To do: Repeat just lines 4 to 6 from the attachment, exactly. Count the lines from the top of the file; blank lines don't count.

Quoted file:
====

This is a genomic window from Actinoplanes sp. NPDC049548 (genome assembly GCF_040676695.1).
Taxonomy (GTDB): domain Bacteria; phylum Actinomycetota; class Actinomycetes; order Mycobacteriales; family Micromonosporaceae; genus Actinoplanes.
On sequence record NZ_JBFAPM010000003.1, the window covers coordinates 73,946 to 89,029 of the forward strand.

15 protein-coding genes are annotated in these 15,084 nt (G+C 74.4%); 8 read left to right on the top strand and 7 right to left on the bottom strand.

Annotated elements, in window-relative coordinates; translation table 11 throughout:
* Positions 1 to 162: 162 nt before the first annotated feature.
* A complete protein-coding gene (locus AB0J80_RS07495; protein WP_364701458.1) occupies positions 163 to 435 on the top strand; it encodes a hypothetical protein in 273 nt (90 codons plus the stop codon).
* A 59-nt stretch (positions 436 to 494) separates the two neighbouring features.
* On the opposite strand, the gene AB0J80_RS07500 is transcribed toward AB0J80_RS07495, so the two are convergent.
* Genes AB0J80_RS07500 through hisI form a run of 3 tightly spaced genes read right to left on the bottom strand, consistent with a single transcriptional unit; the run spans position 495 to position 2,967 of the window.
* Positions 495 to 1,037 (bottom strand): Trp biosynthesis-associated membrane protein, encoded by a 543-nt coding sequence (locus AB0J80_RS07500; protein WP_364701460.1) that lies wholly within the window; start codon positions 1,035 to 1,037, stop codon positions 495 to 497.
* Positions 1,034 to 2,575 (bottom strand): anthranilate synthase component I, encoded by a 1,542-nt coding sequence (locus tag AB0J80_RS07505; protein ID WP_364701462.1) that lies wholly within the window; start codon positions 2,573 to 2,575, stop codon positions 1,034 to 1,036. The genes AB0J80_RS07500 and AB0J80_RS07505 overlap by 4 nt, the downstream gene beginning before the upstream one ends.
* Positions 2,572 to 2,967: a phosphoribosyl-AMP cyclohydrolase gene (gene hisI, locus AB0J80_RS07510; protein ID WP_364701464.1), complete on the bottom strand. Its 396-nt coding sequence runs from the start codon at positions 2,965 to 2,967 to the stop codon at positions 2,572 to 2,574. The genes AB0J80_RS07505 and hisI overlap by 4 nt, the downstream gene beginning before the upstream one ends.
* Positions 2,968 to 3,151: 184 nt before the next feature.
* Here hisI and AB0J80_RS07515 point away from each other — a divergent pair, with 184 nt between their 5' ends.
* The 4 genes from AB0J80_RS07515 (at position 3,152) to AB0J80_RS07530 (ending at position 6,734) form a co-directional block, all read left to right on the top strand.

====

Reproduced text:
15 protein-coding genes are annotated in these 15,084 nt (G+C 74.4%); 8 read left to right on the top strand and 7 right to left on the bottom strand.

Annotated elements, in window-relative coordinates; translation table 11 throughout:
* Positions 1 to 162: 162 nt before the first annotated feature.